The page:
Circa: 1640 BC to 1500 BC
Dimensions: 0.750" (1.9cm) wide
Collection: Egyptian antiquities
Style: Middle Bronze Age IIB
The ancient Egyptians maintained that the sun was propelled across the heavens by means of a scarab, or sacred beetle. With the passing of time, the Egyptians created a series of amulets in the form of this beetle in a great variety of materials, and these were routinely provided with inscriptions in hieroglyphs conveniently accommodated to their stylized flat bottoms. So popular was the scarab that it became the one amulet associated with Egypt by all of her neighbors, and local variations were created in imitation of the Egyptian model.
Our scarab is just such a variation. The artist has differentiated the component elements of the beetle’s head to include both the plate and clypeus. The thorax is separated from the elytra, or wing case, by a double T-shaped incision and the elytra itself is ornamented with a feather-like pattern.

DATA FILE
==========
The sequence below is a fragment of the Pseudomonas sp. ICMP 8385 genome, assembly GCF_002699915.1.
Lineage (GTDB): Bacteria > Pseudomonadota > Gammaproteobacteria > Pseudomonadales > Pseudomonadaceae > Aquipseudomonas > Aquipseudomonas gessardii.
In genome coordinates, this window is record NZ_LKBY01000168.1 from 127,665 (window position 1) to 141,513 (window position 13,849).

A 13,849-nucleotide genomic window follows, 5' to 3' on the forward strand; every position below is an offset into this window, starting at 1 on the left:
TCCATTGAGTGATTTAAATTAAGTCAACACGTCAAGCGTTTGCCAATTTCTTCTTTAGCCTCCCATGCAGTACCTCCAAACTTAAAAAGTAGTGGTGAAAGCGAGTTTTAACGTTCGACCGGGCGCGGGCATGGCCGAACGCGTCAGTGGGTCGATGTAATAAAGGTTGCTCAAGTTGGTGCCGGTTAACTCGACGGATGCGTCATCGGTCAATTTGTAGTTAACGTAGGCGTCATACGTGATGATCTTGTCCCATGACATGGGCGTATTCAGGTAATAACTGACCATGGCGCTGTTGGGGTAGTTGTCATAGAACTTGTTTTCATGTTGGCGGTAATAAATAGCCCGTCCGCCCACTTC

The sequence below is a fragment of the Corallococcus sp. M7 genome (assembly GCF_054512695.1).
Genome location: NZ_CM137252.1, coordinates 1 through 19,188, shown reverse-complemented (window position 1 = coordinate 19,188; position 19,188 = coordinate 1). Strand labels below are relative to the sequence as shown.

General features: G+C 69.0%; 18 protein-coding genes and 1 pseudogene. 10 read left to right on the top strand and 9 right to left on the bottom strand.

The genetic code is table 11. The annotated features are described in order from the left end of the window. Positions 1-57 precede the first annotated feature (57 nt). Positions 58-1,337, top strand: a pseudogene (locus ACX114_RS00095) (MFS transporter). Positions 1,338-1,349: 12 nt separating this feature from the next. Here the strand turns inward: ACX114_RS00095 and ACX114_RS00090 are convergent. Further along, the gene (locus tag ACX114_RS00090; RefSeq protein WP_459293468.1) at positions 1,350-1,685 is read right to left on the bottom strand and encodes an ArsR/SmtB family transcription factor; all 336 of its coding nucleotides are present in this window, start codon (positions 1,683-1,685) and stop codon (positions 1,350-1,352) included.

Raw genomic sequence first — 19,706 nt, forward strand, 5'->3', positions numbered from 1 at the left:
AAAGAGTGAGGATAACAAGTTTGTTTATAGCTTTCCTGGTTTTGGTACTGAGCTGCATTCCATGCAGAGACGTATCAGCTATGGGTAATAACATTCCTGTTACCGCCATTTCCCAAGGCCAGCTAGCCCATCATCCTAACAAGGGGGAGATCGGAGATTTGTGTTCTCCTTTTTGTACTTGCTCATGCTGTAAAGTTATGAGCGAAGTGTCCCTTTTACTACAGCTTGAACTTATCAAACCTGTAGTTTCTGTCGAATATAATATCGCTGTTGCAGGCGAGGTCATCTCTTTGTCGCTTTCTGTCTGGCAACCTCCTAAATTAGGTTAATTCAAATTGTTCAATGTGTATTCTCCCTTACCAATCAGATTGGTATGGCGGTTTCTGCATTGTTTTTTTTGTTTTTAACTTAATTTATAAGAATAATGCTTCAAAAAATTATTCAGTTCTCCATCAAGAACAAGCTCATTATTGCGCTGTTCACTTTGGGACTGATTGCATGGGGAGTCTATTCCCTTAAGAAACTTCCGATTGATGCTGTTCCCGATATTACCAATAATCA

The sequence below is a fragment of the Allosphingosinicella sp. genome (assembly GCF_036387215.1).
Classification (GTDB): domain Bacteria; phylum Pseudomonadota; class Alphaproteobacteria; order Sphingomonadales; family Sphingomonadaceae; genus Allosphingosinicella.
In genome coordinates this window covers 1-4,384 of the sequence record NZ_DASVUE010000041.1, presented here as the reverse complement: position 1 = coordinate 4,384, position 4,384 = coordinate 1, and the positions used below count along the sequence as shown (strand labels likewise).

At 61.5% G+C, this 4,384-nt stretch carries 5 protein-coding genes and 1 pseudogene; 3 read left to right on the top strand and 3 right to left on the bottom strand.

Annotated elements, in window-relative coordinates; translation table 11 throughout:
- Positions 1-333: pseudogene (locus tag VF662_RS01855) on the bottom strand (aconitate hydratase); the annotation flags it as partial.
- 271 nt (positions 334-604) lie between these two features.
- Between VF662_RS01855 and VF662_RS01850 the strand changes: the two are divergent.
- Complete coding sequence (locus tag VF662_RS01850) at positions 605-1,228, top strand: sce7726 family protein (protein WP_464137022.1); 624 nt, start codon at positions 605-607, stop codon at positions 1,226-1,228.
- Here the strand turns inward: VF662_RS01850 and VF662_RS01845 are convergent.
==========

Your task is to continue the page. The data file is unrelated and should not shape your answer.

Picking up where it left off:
Its bottom surface depicts a symmetrical composition flanked at the top and bottom by a bird with wings outstretched in a typical Egyptian gesture of protection. The schematic design of this bird precludes its precise ornithological identification, but it is assuredly intended to be identified as a sky deity, either the goddess Mut depicted as a vulture or the god Horus depicted as a falcon. Two royal ovals, containing three identical hieroglyphs, fill the middle field. These signs represent a Canaanite attempt at imitating ancient Egyptian writing, but because they are imitations, they cannot be translated.